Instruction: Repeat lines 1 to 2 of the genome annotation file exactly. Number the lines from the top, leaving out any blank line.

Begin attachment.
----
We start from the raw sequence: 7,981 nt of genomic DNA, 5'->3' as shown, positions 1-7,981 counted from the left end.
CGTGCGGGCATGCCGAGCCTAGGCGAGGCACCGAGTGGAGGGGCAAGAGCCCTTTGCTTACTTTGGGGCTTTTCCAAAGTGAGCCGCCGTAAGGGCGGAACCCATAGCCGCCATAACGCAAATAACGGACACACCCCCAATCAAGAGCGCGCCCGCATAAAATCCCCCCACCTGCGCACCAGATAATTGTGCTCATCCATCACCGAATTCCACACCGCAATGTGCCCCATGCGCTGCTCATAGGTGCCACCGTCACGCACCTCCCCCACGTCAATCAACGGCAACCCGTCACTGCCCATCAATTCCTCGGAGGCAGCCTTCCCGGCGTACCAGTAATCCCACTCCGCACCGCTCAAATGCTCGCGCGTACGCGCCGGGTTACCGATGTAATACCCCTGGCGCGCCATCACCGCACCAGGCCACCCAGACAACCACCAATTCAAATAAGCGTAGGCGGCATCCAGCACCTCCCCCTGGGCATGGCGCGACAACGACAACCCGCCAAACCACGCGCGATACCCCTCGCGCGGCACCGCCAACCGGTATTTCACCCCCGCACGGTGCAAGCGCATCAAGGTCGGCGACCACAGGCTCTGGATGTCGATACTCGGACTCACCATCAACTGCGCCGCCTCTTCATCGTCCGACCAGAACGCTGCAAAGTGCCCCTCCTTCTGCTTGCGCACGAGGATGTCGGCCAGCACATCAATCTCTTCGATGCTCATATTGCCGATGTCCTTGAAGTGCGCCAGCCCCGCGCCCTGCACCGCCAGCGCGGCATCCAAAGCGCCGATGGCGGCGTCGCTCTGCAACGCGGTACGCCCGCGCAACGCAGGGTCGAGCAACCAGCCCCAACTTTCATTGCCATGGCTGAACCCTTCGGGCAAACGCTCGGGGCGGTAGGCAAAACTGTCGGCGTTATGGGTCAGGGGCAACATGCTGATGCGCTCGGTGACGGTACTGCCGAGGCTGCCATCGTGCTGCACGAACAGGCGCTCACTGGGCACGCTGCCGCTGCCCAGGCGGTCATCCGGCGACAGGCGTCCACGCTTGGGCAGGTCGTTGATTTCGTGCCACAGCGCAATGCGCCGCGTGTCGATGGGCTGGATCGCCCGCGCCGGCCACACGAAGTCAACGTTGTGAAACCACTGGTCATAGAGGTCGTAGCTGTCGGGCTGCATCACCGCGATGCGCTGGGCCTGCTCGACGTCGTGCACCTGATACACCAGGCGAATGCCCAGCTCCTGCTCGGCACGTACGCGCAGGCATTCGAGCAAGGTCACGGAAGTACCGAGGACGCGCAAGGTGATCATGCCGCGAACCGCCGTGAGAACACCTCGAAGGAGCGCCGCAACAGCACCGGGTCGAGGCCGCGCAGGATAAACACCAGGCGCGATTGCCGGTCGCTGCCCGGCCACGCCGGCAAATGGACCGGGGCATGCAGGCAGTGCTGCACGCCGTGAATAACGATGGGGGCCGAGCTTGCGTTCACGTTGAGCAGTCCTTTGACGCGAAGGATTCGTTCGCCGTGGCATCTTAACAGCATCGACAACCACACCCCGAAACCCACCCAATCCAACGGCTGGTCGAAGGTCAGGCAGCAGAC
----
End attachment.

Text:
We start from the raw sequence: 7,981 nt of genomic DNA, 5'->3' as shown, positions 1-7,981 counted from the left end.
CGTGCGGGCATGCCGAGCCTAGGCGAGGCACCGAGTGGAGGGGCAAGAGCCCTTTGCTTACTTTGGGGCTTTTCCAAAGTGAGCCGCCGTAAGGGCGGAACCCATAGCCGCCATAACGCAAATAACGGACACACCCCCAATCAAGAGCGCGCCCGCATAAAATCCCCCCACCTGCGCACCAGATAATTGTGCTCATCCATCACCGAATTCCACACCGCAATGTGCCCCATGCGCTGCTCATAGGTGCCACCGTCACGCACCTCCCCCACGTCAATCAACGGCAACCCGTCACTGCCCATCAATTCCTCGGAGGCAGCCTTCCCGGCGTACCAGTAATCCCACTCCGCACCGCTCAAATGCTCGCGCGTACGCGCCGGGTTACCGATGTAATACCCCTGGCGCGCCATCACCGCACCAGGCCACCCAGACAACCACCAATTCAAATAAGCGTAGGCGGCATCCAGCACCTCCCCCTGGGCATGGCGCGACAACGACAACCCGCCAAACCACGCGCGATACCCCTCGCGCGGCACCGCCAACCGGTATTTCACCCCCGCACGGTGCAAGCGCATCAAGGTCGGCGACCACAGGCTCTGGATGTCGATACTCGGACTCACCATCAACTGCGCCGCCTCTTCATCGTCCGACCAGAACGCTGCAAAGTGCCCCTCCTTCTGCTTGCGCACGAGGATGTCGGCCAGCACATCAATCTCTTCGATGCTCATATTGCCGATGTCCTTGAAGTGCGCCAGCCCCGCGCCCTGCACCGCCAGCGCGGCATCCAAAGCGCCGATGGCGGCGTCGCTCTGCAACGCGGTACGCCCGCGCAACGCAGGGTCGAGCAACCAGCCCCAACTTTCATTGCCATGGCTGAACCCTTCGGGCAAACGCTCGGGGCGGTAGGCAAAACTGTCGGCGTTATGGGTCAGGGGCAACATGCTGATGCGCTCGGTGACGGTACTGCCGAGGCTGCCATCGTGCTGCACGAACAGGCGCTCACTGGGCACGCTGCCGCTGCCCAGGCGGTCATCCGGCGACAGGCGTCCACGCTTGGGCAGGTCGTTGATTTCGTGCCACAGCGCAATGCGCCGCGTGTCGATGGGCTGGATCGCCCGCGCCGGCCACACGAAGTCAACGTTGTGAAACCACTGGTCATAGAGGTCGTAGCTGTCGGGCTGCATCACCGCGATGCGCTGGGCCTGCTCGACGTCGTGCACCTGATACACCAGGCGAATGCCCAGCTCCTGCTCGGCACGTACGCGCAGGCATTCGAGCAAGGTCACGGAAGTACCGAGGACGCGCAAGGTGATCATGCCGCGAACCGCCGTGAGAACACCTCGAAGGAGCGCCGCAACAGCACCGGGTCGAGGCCGCGCAGGATAAACACCAGGCGCGATTGCCGGTCGCTGCCCGGCCACGCCGGCAAATGGACCGGGGCATGCAGGCAGTGCTGCACGCCGTGAATAACGATGGGGGCCGAGCTTGCGTTCACGTTGAGCAGTCCTTTGACGCGAAGGATTCGTTCGCCGTGGCATCTTAACAGCATCGACAACCACACCCCGAAACCCACCCAATCCAACGGCTGGTCGAAGGTCAGGCAGCAGAC